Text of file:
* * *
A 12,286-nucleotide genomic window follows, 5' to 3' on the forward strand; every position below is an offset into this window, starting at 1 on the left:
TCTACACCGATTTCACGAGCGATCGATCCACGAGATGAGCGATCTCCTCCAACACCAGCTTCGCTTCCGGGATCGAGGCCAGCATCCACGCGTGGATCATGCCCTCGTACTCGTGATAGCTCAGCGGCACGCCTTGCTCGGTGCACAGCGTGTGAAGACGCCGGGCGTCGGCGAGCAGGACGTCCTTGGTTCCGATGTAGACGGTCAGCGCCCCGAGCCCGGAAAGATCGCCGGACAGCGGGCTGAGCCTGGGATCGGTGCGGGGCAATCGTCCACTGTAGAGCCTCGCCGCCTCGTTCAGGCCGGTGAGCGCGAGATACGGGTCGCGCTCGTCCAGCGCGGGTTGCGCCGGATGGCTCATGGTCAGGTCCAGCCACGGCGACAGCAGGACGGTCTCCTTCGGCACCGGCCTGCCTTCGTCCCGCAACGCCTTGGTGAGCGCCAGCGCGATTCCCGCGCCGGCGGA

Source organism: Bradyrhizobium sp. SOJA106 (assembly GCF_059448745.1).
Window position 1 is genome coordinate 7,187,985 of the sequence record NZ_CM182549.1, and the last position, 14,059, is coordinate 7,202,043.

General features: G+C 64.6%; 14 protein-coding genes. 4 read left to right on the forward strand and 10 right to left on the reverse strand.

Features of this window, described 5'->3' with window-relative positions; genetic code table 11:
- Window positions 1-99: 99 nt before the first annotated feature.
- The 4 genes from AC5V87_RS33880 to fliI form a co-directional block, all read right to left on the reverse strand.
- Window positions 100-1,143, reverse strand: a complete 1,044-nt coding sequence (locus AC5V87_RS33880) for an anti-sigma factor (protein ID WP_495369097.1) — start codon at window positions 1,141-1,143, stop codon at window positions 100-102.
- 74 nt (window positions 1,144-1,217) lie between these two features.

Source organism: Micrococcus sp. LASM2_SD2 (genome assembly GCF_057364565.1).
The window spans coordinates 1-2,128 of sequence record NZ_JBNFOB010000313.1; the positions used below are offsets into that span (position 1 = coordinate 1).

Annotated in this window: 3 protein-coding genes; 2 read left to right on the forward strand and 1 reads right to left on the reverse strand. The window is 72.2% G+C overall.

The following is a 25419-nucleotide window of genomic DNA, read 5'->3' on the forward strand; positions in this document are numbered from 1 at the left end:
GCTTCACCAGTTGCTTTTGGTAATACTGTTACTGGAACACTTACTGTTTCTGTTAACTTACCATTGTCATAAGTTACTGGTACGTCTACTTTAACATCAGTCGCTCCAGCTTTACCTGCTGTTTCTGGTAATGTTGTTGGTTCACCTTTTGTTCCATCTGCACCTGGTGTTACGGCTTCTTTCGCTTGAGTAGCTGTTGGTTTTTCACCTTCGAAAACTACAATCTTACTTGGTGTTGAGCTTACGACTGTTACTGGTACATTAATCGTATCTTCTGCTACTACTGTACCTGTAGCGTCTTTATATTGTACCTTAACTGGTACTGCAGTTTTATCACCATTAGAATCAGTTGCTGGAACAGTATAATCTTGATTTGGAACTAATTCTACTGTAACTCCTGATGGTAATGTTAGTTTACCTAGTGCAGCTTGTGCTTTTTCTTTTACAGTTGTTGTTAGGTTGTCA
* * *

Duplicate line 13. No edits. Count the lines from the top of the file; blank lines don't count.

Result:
Annotated in this window: 3 protein-coding genes; 2 read left to right on the forward strand and 1 reads right to left on the reverse strand. The window is 72.2% G+C overall.